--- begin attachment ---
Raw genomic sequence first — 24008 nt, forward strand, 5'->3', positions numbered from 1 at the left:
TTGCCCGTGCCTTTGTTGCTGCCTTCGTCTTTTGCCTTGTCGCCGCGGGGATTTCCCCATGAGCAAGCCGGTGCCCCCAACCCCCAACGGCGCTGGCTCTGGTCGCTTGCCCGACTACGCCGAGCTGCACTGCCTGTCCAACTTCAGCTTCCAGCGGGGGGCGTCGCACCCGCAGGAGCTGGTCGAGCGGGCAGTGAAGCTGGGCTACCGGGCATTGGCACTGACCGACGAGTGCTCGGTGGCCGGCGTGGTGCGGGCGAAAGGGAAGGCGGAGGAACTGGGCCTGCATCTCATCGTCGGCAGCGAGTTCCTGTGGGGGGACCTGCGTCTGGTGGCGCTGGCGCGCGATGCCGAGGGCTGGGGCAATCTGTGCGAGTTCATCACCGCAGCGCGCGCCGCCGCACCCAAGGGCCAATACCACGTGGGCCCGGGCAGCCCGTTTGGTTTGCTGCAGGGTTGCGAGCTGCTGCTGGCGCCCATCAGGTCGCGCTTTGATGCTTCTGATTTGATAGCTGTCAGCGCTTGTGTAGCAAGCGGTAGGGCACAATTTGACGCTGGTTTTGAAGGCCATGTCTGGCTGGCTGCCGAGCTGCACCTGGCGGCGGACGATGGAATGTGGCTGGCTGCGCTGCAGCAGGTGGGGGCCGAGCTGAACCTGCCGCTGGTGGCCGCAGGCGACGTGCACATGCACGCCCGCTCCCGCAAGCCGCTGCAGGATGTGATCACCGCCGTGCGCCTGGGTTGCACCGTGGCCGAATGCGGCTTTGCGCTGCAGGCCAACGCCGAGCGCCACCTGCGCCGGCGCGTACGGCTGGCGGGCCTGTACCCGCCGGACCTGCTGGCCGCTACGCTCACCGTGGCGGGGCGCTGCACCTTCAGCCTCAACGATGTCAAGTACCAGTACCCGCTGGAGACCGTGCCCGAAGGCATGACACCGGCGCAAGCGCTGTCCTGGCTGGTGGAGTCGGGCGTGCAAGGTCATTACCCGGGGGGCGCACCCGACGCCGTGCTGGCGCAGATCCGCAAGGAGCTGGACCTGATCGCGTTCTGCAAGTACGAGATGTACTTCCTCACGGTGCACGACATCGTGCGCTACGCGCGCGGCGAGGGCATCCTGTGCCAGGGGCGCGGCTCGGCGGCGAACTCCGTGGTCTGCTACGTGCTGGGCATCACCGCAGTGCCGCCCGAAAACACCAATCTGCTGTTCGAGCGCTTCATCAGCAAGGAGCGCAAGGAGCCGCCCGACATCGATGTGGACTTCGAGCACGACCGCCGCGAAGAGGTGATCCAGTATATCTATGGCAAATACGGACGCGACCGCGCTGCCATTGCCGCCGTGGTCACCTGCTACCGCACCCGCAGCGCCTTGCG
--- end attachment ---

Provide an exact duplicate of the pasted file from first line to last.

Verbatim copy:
Raw genomic sequence first — 24008 nt, forward strand, 5'->3', positions numbered from 1 at the left:
TTGCCCGTGCCTTTGTTGCTGCCTTCGTCTTTTGCCTTGTCGCCGCGGGGATTTCCCCATGAGCAAGCCGGTGCCCCCAACCCCCAACGGCGCTGGCTCTGGTCGCTTGCCCGACTACGCCGAGCTGCACTGCCTGTCCAACTTCAGCTTCCAGCGGGGGGCGTCGCACCCGCAGGAGCTGGTCGAGCGGGCAGTGAAGCTGGGCTACCGGGCATTGGCACTGACCGACGAGTGCTCGGTGGCCGGCGTGGTGCGGGCGAAAGGGAAGGCGGAGGAACTGGGCCTGCATCTCATCGTCGGCAGCGAGTTCCTGTGGGGGGACCTGCGTCTGGTGGCGCTGGCGCGCGATGCCGAGGGCTGGGGCAATCTGTGCGAGTTCATCACCGCAGCGCGCGCCGCCGCACCCAAGGGCCAATACCACGTGGGCCCGGGCAGCCCGTTTGGTTTGCTGCAGGGTTGCGAGCTGCTGCTGGCGCCCATCAGGTCGCGCTTTGATGCTTCTGATTTGATAGCTGTCAGCGCTTGTGTAGCAAGCGGTAGGGCACAATTTGACGCTGGTTTTGAAGGCCATGTCTGGCTGGCTGCCGAGCTGCACCTGGCGGCGGACGATGGAATGTGGCTGGCTGCGCTGCAGCAGGTGGGGGCCGAGCTGAACCTGCCGCTGGTGGCCGCAGGCGACGTGCACATGCACGCCCGCTCCCGCAAGCCGCTGCAGGATGTGATCACCGCCGTGCGCCTGGGTTGCACCGTGGCCGAATGCGGCTTTGCGCTGCAGGCCAACGCCGAGCGCCACCTGCGCCGGCGCGTACGGCTGGCGGGCCTGTACCCGCCGGACCTGCTGGCCGCTACGCTCACCGTGGCGGGGCGCTGCACCTTCAGCCTCAACGATGTCAAGTACCAGTACCCGCTGGAGACCGTGCCCGAAGGCATGACACCGGCGCAAGCGCTGTCCTGGCTGGTGGAGTCGGGCGTGCAAGGTCATTACCCGGGGGGCGCACCCGACGCCGTGCTGGCGCAGATCCGCAAGGAGCTGGACCTGATCGCGTTCTGCAAGTACGAGATGTACTTCCTCACGGTGCACGACATCGTGCGCTACGCGCGCGGCGAGGGCATCCTGTGCCAGGGGCGCGGCTCGGCGGCGAACTCCGTGGTCTGCTACGTGCTGGGCATCACCGCAGTGCCGCCCGAAAACACCAATCTGCTGTTCGAGCGCTTCATCAGCAAGGAGCGCAAGGAGCCGCCCGACATCGATGTGGACTTCGAGCACGACCGCCGCGAAGAGGTGATCCAGTATATCTATGGCAAATACGGACGCGACCGCGCTGCCATTGCCGCCGTGGTCACCTGCTACCGCACCCGCAGCGCCTTGCG